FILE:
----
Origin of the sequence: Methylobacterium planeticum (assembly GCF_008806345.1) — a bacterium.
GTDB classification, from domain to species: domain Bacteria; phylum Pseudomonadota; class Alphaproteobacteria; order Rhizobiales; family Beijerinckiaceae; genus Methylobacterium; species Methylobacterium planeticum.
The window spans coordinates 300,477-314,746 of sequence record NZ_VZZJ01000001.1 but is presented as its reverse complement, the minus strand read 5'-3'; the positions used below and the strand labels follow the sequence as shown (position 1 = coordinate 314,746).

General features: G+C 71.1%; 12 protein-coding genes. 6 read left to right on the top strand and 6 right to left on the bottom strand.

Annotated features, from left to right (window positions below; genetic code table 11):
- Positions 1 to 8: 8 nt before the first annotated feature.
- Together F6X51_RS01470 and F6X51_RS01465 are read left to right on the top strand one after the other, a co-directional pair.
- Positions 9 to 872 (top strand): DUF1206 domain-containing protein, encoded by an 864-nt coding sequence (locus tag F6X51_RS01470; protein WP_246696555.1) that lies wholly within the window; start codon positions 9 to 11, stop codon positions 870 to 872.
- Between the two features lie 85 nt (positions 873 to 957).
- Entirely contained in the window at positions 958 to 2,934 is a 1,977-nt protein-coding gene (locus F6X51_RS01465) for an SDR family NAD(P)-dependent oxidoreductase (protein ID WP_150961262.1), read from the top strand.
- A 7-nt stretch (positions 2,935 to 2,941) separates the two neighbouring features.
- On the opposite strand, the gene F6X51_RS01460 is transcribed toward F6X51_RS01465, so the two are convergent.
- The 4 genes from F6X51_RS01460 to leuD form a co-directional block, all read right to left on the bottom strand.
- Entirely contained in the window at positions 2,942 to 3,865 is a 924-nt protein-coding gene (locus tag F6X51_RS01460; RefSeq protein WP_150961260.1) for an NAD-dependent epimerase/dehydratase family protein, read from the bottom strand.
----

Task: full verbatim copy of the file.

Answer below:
Origin of the sequence: Methylobacterium planeticum (assembly GCF_008806345.1) — a bacterium.
GTDB classification, from domain to species: domain Bacteria; phylum Pseudomonadota; class Alphaproteobacteria; order Rhizobiales; family Beijerinckiaceae; genus Methylobacterium; species Methylobacterium planeticum.
The window spans coordinates 300,477-314,746 of sequence record NZ_VZZJ01000001.1 but is presented as its reverse complement, the minus strand read 5'-3'; the positions used below and the strand labels follow the sequence as shown (position 1 = coordinate 314,746).

General features: G+C 71.1%; 12 protein-coding genes. 6 read left to right on the top strand and 6 right to left on the bottom strand.

Annotated features, from left to right (window positions below; genetic code table 11):
- Positions 1 to 8: 8 nt before the first annotated feature.
- Together F6X51_RS01470 and F6X51_RS01465 are read left to right on the top strand one after the other, a co-directional pair.
- Positions 9 to 872 (top strand): DUF1206 domain-containing protein, encoded by an 864-nt coding sequence (locus tag F6X51_RS01470; protein WP_246696555.1) that lies wholly within the window; start codon positions 9 to 11, stop codon positions 870 to 872.
- Between the two features lie 85 nt (positions 873 to 957).
- Entirely contained in the window at positions 958 to 2,934 is a 1,977-nt protein-coding gene (locus F6X51_RS01465) for an SDR family NAD(P)-dependent oxidoreductase (protein ID WP_150961262.1), read from the top strand.
- A 7-nt stretch (positions 2,935 to 2,941) separates the two neighbouring features.
- On the opposite strand, the gene F6X51_RS01460 is transcribed toward F6X51_RS01465, so the two are convergent.
- The 4 genes from F6X51_RS01460 to leuD form a co-directional block, all read right to left on the bottom strand.
- Entirely contained in the window at positions 2,942 to 3,865 is a 924-nt protein-coding gene (locus tag F6X51_RS01460; RefSeq protein WP_150961260.1) for an NAD-dependent epimerase/dehydratase family protein, read from the bottom strand.